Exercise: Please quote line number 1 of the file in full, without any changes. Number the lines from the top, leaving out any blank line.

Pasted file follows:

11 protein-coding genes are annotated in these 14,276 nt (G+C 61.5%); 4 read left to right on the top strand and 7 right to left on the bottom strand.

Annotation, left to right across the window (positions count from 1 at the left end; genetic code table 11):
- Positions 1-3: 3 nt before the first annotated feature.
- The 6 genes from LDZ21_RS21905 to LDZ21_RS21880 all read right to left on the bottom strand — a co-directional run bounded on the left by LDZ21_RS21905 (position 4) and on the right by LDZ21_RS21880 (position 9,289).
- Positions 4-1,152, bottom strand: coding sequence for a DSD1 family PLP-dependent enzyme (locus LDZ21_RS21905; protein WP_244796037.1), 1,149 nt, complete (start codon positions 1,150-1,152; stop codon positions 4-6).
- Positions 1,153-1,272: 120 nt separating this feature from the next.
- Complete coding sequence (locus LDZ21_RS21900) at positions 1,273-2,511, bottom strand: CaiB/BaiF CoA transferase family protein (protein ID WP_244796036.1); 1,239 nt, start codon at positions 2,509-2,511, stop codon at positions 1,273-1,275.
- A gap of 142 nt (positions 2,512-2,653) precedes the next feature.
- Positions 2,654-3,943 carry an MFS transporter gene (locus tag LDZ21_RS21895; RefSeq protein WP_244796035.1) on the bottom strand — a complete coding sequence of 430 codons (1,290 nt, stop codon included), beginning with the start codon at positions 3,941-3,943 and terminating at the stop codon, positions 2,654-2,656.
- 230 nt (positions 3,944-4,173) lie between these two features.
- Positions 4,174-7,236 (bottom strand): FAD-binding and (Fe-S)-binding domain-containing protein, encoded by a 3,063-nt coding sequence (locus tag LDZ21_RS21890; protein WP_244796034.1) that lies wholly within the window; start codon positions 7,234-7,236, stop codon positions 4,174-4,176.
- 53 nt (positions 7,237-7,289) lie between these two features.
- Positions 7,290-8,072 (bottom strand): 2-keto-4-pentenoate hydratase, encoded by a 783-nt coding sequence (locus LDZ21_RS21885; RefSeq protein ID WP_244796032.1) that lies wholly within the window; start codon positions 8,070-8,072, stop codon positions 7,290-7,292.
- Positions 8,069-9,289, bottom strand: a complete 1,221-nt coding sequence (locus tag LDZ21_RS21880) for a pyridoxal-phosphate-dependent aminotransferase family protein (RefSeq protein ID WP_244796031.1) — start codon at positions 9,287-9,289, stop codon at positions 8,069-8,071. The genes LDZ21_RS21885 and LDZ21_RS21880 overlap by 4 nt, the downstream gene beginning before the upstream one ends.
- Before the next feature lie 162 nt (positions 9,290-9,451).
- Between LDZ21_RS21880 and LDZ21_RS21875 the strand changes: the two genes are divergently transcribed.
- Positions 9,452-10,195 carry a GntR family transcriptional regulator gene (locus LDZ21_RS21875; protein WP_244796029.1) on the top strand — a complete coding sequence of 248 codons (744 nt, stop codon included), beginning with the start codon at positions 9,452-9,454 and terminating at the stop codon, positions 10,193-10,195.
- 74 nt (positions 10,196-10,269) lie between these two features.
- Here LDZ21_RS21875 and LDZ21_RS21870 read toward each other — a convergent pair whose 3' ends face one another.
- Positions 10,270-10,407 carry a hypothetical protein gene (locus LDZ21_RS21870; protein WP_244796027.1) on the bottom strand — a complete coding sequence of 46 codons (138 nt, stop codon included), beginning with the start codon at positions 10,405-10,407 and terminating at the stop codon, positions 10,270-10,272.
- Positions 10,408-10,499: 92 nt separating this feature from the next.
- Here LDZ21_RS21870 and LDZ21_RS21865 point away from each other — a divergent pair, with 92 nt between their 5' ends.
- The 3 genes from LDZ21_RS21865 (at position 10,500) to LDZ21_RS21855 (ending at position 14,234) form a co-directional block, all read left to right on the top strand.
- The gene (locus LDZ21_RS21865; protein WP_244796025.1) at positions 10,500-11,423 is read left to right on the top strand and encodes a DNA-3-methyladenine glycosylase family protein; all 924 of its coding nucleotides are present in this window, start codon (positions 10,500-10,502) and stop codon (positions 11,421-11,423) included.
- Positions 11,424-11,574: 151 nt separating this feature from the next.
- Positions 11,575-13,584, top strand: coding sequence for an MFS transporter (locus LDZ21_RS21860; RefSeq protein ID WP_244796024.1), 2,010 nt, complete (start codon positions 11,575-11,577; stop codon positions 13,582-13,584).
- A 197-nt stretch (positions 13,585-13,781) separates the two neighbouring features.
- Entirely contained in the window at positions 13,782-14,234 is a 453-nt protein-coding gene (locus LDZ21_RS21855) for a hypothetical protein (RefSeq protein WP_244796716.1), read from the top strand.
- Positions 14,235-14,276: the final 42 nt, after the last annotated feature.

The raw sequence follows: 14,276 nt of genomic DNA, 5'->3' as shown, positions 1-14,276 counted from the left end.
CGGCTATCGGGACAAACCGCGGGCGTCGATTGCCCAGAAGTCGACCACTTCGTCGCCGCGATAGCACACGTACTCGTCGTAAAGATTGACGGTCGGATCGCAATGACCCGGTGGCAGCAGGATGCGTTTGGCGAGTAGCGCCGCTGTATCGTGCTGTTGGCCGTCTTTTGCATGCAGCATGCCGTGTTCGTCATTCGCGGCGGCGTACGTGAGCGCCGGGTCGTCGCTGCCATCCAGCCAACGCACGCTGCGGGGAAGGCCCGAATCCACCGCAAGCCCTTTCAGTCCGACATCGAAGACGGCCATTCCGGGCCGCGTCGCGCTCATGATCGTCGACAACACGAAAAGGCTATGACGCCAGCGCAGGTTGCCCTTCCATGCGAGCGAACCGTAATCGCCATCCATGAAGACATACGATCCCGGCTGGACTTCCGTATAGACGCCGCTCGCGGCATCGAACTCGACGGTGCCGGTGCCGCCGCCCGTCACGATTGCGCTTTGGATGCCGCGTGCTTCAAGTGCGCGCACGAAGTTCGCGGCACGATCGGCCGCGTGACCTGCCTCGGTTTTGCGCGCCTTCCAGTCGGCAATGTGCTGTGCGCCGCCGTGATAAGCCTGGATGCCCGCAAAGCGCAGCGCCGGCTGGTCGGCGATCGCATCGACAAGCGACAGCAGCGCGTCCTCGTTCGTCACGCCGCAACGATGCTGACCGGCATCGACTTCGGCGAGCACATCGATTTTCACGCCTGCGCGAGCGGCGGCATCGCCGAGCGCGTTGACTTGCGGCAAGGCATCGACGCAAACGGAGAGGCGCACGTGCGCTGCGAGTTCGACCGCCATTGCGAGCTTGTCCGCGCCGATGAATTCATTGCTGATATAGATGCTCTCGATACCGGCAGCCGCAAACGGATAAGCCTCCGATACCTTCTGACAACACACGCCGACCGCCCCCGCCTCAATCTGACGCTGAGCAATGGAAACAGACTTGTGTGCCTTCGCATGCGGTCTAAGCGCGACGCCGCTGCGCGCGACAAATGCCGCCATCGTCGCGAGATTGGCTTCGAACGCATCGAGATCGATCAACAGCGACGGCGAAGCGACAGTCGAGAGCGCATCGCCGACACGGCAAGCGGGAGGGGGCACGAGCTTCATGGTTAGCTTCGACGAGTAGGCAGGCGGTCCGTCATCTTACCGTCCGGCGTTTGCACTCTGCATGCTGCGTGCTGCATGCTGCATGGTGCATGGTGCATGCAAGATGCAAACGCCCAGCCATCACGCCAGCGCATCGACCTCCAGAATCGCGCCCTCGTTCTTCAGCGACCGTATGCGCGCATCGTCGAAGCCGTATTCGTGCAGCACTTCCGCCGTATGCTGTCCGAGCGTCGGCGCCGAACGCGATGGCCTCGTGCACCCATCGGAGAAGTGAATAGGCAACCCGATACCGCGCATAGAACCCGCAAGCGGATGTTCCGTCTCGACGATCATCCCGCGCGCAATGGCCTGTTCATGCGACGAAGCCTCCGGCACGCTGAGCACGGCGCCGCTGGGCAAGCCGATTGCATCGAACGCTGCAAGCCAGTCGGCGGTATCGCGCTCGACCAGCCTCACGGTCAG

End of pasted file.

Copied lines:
11 protein-coding genes are annotated in these 14,276 nt (G+C 61.5%); 4 read left to right on the top strand and 7 right to left on the bottom strand.